A favorite drive north of Santa Fe for lunch at Rancho Chimayo along with visiting the Santuario de Chimayo, the shrine that is built on the site of what many believe to be a miracle associated with the crucifix of “Nuestro Señor de Esquipulas” (Our Lord of Esquipulas). El Santuario de Chimayo is also the site of “el pocito” the small pit of Holy Dirt which many people attribute as possessing remarkable curative powers.This shrine, a National Historic Landmark, is famous for the story of its founding and as a contemporary pilgrimage site which has been called “no doubt the most important Catholic pilgrimage center in the United States.” The present church was built in 1816.
The Kasha-Katuwe Tent Rocks National Monument, on the Pajarito Plateau in north-central New Mexico, ranges from 5,570 feet to 6,760 feet above sea level.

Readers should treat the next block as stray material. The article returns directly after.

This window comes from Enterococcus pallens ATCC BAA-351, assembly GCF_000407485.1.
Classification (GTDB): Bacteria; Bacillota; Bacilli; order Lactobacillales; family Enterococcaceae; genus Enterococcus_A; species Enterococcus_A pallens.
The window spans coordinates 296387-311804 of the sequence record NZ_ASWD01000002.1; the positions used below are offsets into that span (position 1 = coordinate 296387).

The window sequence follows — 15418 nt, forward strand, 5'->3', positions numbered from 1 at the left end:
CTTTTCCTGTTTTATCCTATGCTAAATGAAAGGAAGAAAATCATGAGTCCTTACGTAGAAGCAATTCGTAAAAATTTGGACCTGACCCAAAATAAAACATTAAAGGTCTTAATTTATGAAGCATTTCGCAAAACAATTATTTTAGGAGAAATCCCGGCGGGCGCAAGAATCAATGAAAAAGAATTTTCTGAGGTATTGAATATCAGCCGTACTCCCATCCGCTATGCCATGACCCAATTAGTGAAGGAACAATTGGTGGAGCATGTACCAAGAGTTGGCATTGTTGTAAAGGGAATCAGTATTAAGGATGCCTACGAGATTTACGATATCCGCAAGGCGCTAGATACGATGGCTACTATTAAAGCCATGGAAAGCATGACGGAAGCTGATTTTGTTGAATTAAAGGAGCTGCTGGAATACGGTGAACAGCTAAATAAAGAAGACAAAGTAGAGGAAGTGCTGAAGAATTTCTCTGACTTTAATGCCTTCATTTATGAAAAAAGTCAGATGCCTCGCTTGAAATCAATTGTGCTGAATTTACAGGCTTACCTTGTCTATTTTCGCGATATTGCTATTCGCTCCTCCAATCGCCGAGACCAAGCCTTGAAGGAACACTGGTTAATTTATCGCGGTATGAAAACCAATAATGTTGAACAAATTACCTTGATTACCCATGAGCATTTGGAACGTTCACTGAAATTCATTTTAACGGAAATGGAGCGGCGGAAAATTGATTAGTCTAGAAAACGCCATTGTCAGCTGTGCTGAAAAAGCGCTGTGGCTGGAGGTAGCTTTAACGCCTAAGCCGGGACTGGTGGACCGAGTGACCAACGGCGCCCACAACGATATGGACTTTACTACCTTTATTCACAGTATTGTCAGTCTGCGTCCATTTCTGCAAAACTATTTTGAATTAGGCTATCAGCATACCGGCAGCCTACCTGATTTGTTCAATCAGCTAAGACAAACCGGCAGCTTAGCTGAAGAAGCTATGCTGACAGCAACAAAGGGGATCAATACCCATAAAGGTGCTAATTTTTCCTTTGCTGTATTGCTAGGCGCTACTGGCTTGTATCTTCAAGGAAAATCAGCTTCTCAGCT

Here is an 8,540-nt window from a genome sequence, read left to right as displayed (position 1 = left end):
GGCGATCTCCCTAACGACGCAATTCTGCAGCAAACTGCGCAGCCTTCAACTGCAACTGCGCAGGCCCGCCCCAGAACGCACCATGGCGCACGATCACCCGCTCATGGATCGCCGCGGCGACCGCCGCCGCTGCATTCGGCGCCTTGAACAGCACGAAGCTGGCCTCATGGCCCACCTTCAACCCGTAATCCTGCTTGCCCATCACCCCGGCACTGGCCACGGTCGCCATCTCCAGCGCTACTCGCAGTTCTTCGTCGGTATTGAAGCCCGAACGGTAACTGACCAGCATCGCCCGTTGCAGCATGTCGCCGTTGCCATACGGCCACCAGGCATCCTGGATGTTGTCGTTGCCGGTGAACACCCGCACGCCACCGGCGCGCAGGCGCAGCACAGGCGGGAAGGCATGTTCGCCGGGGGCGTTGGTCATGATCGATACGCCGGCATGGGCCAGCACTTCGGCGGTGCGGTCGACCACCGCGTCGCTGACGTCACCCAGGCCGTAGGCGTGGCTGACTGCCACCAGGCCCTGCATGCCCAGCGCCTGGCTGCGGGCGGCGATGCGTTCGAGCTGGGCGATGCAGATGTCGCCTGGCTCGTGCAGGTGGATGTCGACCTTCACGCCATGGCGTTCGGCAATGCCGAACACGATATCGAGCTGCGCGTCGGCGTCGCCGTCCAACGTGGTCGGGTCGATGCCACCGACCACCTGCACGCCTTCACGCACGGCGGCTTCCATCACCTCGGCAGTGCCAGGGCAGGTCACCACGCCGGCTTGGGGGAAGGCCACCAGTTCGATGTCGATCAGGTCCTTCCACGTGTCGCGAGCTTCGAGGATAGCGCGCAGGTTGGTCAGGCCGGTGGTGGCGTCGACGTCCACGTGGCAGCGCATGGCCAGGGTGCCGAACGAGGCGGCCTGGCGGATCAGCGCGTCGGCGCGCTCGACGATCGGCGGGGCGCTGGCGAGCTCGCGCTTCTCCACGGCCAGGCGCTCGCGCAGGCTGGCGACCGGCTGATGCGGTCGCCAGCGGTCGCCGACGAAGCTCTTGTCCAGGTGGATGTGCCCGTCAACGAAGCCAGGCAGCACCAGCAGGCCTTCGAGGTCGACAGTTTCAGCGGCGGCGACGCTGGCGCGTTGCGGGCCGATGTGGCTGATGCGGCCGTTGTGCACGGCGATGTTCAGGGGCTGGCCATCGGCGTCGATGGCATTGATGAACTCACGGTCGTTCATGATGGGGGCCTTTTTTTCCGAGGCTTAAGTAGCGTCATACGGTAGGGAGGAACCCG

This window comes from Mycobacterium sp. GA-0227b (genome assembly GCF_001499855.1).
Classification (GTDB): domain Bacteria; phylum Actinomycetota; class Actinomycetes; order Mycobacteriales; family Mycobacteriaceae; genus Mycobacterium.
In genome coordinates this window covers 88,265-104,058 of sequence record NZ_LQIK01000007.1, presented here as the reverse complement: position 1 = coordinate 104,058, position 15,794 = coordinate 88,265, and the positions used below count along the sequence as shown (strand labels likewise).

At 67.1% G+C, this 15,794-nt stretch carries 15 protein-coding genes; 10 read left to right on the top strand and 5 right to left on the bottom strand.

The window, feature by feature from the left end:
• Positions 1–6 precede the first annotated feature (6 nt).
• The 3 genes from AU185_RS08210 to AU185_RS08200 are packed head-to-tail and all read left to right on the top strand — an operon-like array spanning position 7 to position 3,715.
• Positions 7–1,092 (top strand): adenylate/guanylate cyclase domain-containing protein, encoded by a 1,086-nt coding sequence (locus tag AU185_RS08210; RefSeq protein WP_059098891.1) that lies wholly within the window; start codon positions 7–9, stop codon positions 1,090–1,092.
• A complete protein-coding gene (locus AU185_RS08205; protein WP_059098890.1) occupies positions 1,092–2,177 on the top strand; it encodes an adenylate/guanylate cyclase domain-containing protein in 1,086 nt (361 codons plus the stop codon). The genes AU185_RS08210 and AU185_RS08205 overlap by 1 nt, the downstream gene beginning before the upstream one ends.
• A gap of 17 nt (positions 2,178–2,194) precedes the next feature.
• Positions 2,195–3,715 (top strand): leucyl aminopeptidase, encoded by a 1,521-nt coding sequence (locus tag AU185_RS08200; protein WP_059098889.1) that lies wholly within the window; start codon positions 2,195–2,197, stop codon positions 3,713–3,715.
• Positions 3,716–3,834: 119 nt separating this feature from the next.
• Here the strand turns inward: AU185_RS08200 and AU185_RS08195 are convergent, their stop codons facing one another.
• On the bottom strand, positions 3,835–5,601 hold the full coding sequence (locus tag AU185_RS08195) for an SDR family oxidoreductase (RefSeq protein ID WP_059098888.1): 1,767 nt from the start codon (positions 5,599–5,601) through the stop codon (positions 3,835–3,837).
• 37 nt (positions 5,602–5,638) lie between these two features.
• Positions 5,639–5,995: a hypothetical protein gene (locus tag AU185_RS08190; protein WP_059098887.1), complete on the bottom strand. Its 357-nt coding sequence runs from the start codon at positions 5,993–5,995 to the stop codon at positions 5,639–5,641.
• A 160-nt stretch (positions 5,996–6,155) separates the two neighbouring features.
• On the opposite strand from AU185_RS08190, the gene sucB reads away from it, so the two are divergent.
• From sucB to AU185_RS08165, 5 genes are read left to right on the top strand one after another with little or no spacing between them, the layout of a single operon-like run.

The cone-shaped tent rock formations are the products of volcanic eruptions that occurred 6 to 7 million years ago and left pumice, ash and tuff deposits over 1,000 feet thick. Tremendous explosions from the Jemez volcanic field spewed pyroclasts (rock fragments), while searing hot gases blasted down slopes in an incandescent avalanche called a “pyroclastic flow.”
Fall in Santa Fe, New Mexico is one of nature’s gifts. Late September is the time to smell the roasting hatch chili, relish the golden aspens and recharge one’s batteries for the winter ahead.